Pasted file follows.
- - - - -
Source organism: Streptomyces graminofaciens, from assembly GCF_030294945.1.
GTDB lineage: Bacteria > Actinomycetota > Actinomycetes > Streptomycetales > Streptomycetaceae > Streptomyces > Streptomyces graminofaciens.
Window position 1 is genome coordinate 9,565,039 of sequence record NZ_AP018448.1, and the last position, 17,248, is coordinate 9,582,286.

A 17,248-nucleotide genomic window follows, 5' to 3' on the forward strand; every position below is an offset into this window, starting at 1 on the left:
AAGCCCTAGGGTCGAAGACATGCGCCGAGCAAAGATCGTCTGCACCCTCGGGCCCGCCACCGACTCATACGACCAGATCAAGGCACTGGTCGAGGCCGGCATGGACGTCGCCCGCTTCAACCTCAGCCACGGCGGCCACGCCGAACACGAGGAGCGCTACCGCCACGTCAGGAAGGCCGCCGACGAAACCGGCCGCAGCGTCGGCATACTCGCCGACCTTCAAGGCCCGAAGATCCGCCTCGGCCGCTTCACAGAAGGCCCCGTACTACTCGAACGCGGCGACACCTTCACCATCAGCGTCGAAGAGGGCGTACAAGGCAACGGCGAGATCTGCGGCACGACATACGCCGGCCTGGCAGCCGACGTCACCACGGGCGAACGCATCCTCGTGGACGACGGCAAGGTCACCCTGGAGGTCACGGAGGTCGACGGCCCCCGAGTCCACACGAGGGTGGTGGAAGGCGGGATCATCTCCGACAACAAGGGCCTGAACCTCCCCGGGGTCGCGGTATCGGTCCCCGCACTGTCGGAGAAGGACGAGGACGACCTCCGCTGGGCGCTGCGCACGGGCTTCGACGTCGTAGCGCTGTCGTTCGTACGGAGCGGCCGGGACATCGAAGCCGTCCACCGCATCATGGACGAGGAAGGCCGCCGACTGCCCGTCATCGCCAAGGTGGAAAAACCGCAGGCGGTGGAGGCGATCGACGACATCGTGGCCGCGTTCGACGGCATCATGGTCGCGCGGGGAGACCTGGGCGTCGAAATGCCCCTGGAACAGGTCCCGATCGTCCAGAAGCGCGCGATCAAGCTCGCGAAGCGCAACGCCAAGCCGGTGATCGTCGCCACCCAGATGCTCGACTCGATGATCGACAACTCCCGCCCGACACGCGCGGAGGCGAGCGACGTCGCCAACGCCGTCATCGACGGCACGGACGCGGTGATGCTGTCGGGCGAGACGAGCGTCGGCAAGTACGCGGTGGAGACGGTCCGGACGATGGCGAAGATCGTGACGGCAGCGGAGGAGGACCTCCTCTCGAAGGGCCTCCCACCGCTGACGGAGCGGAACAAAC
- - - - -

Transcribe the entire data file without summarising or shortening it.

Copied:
Source organism: Streptomyces graminofaciens, from assembly GCF_030294945.1.
GTDB lineage: Bacteria > Actinomycetota > Actinomycetes > Streptomycetales > Streptomycetaceae > Streptomyces > Streptomyces graminofaciens.
Window position 1 is genome coordinate 9,565,039 of sequence record NZ_AP018448.1, and the last position, 17,248, is coordinate 9,582,286.

A 17,248-nucleotide genomic window follows, 5' to 3' on the forward strand; every position below is an offset into this window, starting at 1 on the left:
AAGCCCTAGGGTCGAAGACATGCGCCGAGCAAAGATCGTCTGCACCCTCGGGCCCGCCACCGACTCATACGACCAGATCAAGGCACTGGTCGAGGCCGGCATGGACGTCGCCCGCTTCAACCTCAGCCACGGCGGCCACGCCGAACACGAGGAGCGCTACCGCCACGTCAGGAAGGCCGCCGACGAAACCGGCCGCAGCGTCGGCATACTCGCCGACCTTCAAGGCCCGAAGATCCGCCTCGGCCGCTTCACAGAAGGCCCCGTACTACTCGAACGCGGCGACACCTTCACCATCAGCGTCGAAGAGGGCGTACAAGGCAACGGCGAGATCTGCGGCACGACATACGCCGGCCTGGCAGCCGACGTCACCACGGGCGAACGCATCCTCGTGGACGACGGCAAGGTCACCCTGGAGGTCACGGAGGTCGACGGCCCCCGAGTCCACACGAGGGTGGTGGAAGGCGGGATCATCTCCGACAACAAGGGCCTGAACCTCCCCGGGGTCGCGGTATCGGTCCCCGCACTGTCGGAGAAGGACGAGGACGACCTCCGCTGGGCGCTGCGCACGGGCTTCGACGTCGTAGCGCTGTCGTTCGTACGGAGCGGCCGGGACATCGAAGCCGTCCACCGCATCATGGACGAGGAAGGCCGCCGACTGCCCGTCATCGCCAAGGTGGAAAAACCGCAGGCGGTGGAGGCGATCGACGACATCGTGGCCGCGTTCGACGGCATCATGGTCGCGCGGGGAGACCTGGGCGTCGAAATGCCCCTGGAACAGGTCCCGATCGTCCAGAAGCGCGCGATCAAGCTCGCGAAGCGCAACGCCAAGCCGGTGATCGTCGCCACCCAGATGCTCGACTCGATGATCGACAACTCCCGCCCGACACGCGCGGAGGCGAGCGACGTCGCCAACGCCGTCATCGACGGCACGGACGCGGTGATGCTGTCGGGCGAGACGAGCGTCGGCAAGTACGCGGTGGAGACGGTCCGGACGATGGCGAAGATCGTGACGGCAGCGGAGGAGGACCTCCTCTCGAAGGGCCTCCCACCGCTGACGGAGCGGAACAAAC